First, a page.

- July 8, 2011
- In personal Injury
In a personal injury case, any injury suffered after the original car accident could harm not only you, but your eventual settlement.
Suppose you have sustained certain injuries due to an accident but then suffer another accident where your injuries are aggravated. After the second incident, it would be difficult for your treating physician to differentiate between what problems were caused by the initial accident and what ones were caused by the following one. The insurance company could reduce the value of your settlement by claiming that most of your injuries were based on the subsequent incident.
Even if a new accident causes no additional injury or aggravation, a defense lawyer working against you may argue that the second accident caused the original injury.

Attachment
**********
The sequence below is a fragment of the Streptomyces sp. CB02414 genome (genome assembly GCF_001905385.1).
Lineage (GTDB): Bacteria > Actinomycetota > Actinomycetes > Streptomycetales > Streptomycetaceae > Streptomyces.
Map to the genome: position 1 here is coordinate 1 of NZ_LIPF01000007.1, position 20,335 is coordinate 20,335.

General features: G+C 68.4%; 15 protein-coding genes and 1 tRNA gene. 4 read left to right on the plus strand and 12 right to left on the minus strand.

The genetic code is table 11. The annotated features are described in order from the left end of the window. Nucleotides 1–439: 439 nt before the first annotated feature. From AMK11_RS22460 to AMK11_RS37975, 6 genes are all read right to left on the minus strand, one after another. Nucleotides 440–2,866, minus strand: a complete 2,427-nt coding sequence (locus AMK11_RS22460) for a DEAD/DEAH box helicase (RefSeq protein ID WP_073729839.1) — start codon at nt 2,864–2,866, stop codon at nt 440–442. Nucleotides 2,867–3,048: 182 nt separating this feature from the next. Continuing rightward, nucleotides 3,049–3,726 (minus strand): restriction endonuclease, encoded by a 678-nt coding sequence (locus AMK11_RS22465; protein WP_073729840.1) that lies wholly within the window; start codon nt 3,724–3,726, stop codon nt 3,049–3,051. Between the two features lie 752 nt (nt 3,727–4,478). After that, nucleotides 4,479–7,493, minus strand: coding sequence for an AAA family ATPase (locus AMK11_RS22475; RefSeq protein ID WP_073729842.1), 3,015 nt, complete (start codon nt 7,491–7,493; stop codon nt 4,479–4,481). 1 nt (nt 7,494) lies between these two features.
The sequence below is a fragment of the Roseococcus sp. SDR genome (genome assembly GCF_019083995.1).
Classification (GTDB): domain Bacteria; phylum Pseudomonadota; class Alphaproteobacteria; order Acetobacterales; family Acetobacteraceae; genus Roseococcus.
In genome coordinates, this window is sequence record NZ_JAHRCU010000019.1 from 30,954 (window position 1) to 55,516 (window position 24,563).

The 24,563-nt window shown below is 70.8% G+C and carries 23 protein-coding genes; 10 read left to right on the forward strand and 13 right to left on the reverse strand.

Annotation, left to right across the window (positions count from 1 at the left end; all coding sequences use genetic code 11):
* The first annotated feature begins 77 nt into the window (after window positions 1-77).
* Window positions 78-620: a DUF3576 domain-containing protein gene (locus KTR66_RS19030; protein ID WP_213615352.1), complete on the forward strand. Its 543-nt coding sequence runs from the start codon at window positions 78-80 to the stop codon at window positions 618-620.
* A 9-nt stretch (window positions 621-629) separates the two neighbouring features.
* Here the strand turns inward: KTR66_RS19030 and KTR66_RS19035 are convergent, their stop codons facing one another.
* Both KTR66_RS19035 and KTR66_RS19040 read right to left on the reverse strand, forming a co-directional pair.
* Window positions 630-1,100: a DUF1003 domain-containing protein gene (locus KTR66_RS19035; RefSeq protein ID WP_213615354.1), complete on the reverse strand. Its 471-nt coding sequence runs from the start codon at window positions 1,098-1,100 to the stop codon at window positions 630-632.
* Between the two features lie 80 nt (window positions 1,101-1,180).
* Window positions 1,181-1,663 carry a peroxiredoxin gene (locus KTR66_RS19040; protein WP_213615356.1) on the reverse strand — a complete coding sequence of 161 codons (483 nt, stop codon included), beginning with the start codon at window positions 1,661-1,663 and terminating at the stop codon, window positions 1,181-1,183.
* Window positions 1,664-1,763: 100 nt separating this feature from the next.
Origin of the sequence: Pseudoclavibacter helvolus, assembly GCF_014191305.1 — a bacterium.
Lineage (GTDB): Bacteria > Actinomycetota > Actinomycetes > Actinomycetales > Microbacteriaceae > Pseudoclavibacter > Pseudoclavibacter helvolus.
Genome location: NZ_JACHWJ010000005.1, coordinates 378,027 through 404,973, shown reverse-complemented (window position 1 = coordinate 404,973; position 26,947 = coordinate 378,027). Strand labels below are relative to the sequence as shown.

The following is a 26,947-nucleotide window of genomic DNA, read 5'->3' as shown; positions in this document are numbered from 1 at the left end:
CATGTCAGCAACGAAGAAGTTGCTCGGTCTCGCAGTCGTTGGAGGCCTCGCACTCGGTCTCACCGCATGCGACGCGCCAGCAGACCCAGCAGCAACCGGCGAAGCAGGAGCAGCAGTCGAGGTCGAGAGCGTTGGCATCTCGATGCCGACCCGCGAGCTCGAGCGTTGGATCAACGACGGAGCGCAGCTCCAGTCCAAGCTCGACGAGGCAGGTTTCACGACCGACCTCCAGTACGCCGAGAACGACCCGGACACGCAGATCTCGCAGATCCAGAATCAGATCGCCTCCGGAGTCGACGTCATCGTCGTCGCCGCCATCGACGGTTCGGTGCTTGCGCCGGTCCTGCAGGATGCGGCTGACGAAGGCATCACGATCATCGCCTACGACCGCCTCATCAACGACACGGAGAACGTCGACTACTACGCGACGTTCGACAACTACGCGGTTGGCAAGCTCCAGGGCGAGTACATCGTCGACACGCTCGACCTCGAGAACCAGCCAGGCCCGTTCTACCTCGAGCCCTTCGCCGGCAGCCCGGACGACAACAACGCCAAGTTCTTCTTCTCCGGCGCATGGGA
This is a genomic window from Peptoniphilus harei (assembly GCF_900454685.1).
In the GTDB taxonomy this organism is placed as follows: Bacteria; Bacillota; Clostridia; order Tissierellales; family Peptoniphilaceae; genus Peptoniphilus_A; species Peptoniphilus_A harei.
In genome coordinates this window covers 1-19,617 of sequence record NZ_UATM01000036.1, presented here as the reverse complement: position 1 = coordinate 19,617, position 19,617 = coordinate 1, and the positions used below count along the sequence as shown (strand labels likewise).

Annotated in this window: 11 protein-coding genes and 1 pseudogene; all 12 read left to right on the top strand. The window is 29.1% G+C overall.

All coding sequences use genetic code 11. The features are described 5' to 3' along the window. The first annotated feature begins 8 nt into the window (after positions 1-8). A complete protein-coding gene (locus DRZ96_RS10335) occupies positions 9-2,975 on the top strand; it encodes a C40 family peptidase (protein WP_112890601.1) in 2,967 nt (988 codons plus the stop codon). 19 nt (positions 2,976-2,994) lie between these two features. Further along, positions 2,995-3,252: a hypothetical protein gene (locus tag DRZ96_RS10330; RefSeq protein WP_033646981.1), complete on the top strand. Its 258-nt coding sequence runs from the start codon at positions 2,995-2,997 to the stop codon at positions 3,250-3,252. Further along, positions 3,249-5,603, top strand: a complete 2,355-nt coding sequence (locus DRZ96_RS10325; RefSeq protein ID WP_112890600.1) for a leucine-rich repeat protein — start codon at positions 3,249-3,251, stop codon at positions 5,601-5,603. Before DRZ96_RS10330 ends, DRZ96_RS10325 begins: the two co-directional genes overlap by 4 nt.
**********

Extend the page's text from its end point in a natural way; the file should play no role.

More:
The best way to protect yourself against this possibility is to document your initial injury thoroughly. Just in case this happens, make sure that you have medical records that detail the specifics of your injury, including type, area, and severity, as well as the fact that you are not complaining about any unmentioned part of your body.
If you do find yourself in a situation where you have been injured in a car accident and then suffer from a new injury, documenting the differences between the effects of each incident will ensure that the new incident will not be used against you. This can be done by finding witnesses who can discuss the differences between your prior and your new condition, obtaining medical records showing no prior complaints about the part of your body that is newly injured, and securing testimony from your treating doctor or doctors that details how each incident had a separate effect on you.
Without legal help, you may not be fully compensated for the damage, inconvenience, and loss caused by traffic accidents. If you have been injured as a result of a car crash, get a free consultation from experienced Orange County auto accident attorney Samer Habbas by calling (888) 848-5084.
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